Malcolm Gladwell podcast examines iconic 1968 Olympic protest

As “The Star Spangled Banner” played, tension spread through their arms and into their clenched, black-gloved fists. Tommie Smith and John Carlos wanted the world to know America’s great flaw.

But it wasn’t the stiffness in the hands of the gold and bronze medalists that propelled the American sprinters to the podium at the 1968 Mexico City Olympics. It was Relaxation.

Her San Jose State coach, Bud Winter, cultivated a new sprinting technique. No more tight jaws. No more clenched fists. Instead, open your palms. A gentle walk. A soft face for optimal speed.

The collapse of Winter’s running revolution launches “Legacy of Speed,” a new podcast from Malcolm Gladwell, a New York Times bestselling author. Inspired by the iconic photo of Smith and Carlos at the 1968 Games, the podcast examines San Jose’s rise as a “speed city” and the background of the sprinters’ protest after their 200-meter dash.

“It’s that moment of activism and protest that absolutely stunned the world,” Gladwell said. “And we wanted to understand what happened, how it happened… and what was the reverberation of that act?”

Winter’s technique helped the San Jose State sprinters rank among the best in the world.

Radical changes came from San Jose, which was dubbed Speed ​​City. The International Olympic Committee objected to this.

During the 1968 Olympics, IOC President Avery Brundage was widely known as a racist and anti-Semite. Brundage gave the go-ahead for the 1936 Olympics to be held in Berlin, despite Nazi rule in Germany.

Years later, Brundage and the IOC wanted to invite white supremacist regimes from South Africa and Rhodesia to the Games. They also urged amateurishness, stressing that athletes should perform out of sheer love of the sport and without monetary compensation.

Winter had limited scholarships available, so many of his athletes, recruited largely from inner-city neighborhoods in the Bay Area and Los Angeles, had difficulty eating out in the racism-ridden city.

“Amateurism back then meant that the athlete had to turn a blind eye to everything that was going on in society,” Gladwell said. “For this group of guys, Carlos and Smith and Harry Edwards, it just didn’t make sense. … You’re supposed to go to the Olympics, perform in front of the whole world, and suddenly you’re not supposed to talk about what it’s like to be black in America?”

Smith and Carlos refused. Edwards, a discus thrower at San Jose State in the 1960’s, was the architect behind their Black Power Salute. He has since focused on promoting athlete activism, most recently mentoring Colin Kaepernick.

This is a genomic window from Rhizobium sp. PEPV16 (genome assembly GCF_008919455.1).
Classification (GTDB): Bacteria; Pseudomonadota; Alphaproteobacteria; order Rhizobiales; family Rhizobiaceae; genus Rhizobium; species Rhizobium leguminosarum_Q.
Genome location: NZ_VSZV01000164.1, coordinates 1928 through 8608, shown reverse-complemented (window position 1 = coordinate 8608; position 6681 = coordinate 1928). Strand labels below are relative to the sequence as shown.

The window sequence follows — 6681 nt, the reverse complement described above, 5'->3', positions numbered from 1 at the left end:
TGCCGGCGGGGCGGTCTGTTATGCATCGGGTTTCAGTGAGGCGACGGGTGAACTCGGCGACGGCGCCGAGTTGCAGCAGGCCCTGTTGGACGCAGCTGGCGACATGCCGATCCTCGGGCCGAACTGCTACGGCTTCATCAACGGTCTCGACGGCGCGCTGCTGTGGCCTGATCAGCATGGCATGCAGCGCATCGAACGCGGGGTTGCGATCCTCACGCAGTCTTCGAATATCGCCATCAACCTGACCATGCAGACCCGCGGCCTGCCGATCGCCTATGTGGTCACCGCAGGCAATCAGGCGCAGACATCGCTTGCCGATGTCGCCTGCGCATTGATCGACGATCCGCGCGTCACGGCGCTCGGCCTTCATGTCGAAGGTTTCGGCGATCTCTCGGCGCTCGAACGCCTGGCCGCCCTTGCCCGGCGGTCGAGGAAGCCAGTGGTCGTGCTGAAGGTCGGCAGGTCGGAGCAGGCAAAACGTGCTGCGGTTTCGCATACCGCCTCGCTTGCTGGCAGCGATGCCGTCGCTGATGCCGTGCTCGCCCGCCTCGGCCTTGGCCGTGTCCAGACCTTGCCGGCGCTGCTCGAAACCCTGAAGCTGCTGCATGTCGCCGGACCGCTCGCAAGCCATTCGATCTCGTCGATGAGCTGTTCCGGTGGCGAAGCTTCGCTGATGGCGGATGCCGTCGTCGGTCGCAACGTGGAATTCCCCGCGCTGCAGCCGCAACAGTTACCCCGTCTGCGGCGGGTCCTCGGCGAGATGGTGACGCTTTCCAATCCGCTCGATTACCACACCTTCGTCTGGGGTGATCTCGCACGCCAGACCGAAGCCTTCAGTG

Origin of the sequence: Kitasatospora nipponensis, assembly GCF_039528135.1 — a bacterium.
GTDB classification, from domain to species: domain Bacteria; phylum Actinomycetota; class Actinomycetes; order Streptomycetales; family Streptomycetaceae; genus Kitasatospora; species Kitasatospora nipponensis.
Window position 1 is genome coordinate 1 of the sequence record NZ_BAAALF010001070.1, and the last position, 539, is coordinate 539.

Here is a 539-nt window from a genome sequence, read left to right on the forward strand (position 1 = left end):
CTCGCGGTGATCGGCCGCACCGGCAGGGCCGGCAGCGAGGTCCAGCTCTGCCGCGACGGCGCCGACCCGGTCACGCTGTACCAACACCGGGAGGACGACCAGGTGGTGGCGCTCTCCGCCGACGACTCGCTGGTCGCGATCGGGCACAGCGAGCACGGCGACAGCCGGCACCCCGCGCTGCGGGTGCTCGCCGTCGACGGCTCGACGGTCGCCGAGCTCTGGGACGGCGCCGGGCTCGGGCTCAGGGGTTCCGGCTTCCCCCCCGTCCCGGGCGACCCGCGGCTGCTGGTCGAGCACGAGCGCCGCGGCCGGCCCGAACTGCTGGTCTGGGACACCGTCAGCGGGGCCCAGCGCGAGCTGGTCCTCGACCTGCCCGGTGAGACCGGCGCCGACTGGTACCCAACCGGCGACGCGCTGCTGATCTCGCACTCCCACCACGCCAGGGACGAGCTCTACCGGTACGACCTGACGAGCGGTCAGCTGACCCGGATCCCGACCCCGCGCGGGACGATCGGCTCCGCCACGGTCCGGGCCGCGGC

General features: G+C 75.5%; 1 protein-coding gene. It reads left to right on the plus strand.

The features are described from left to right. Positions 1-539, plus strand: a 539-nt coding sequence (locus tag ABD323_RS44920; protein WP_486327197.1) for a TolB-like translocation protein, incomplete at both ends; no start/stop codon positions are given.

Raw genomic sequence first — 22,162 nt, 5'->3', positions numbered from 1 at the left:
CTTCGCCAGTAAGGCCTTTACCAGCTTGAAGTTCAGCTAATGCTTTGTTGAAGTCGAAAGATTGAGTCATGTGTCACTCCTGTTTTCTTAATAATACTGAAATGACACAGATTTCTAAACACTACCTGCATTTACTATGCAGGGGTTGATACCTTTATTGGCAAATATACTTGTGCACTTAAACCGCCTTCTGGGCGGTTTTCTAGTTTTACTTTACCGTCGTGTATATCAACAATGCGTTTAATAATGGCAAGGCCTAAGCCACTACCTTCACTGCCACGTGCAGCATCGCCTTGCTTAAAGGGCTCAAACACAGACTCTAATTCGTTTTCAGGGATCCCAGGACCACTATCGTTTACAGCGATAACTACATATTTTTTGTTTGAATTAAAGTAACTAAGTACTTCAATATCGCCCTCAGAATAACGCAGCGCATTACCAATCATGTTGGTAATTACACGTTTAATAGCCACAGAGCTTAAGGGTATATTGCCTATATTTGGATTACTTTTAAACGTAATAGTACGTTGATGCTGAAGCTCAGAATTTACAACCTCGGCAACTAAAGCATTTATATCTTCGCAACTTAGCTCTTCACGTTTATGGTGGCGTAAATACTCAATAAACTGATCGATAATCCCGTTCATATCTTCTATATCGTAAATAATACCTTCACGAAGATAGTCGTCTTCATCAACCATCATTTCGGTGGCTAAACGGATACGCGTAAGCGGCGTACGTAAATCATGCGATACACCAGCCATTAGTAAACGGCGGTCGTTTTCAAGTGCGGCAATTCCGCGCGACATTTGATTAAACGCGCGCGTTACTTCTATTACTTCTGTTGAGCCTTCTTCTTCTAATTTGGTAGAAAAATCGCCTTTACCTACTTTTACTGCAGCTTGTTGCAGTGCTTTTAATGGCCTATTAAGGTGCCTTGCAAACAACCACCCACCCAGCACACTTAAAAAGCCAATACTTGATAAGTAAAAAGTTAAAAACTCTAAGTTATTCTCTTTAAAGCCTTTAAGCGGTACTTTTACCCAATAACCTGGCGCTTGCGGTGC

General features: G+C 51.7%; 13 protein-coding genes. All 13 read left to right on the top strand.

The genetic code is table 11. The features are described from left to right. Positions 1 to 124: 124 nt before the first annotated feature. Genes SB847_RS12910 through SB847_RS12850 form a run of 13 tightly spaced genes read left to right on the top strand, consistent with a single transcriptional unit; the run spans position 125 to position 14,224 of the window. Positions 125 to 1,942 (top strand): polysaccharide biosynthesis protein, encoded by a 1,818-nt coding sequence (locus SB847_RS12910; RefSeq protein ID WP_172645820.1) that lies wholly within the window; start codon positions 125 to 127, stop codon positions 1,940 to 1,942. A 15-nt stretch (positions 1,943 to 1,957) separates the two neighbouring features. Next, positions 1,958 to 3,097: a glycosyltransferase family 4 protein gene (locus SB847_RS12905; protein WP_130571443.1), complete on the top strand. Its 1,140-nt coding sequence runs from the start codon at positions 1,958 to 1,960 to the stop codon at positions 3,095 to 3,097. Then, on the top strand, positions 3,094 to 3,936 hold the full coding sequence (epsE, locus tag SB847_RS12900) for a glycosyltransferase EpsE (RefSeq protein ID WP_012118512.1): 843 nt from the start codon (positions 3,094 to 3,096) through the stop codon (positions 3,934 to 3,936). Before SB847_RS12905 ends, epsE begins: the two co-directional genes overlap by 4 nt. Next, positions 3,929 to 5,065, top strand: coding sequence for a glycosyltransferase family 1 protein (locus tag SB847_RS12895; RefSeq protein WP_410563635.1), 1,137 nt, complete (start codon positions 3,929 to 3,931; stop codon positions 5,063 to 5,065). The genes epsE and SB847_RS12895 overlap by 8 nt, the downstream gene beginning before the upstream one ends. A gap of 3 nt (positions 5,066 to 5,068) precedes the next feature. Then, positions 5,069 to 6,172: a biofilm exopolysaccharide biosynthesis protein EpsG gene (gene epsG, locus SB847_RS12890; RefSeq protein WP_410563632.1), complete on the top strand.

Gladwell’s podcast comes at a time when athlete activism is on the rise. Dozens have followed Smith and Carlos’ lead. Dozens want to silence them. The IOC still has guidelines to limit athlete protests.

Ahead of the Tokyo 2020 Olympic Games, Rule 50 of the Olympic Charter stated that the Committee will not allow “demonstrations or political, religious or racial propaganda” “in any Olympic site, venue or other area”. The rule has since been amended to allow athletes to speak out at press conferences, mixed zones, interviews or before competitions. Last year, dozens of athletes and organizations signed an open letter calling for Rule 50 to be banned.

“You have a kind of barely suppressed contempt for an athlete,” Gladwell said. “They think if you’re someone who uses your muscles, then you can’t be someone who also uses your brain.”

Smith and Carlos were banned from the Games after Brundage threatened to ban the entire US track and field team if they weren’t removed. They were criticized at home and received death threats.

Peter Norman, the Australian silver medalist, did not raise his fist but wore a human rights badge in solidarity with the Americans. The Australian Olympic authorities barred him from playing any further games in 1972, despite his qualifying times.

“It’s a tiny example of just how much depth, complexity and intricacy there is in this image,” Gladwell said.

Gladwell doesn’t understand why anyone could react so negatively to an athlete who gives up their fame.

“There remains this kind of extraordinary anxiety about what protests are doing to America’s self-esteem,” Gladwell said. “Why would anyone reach out to talk about a much more important issue of how society is treating its own, why should that make us afraid or angry?” Malcolm Gladwell podcast examines iconic 1968 Olympic protest

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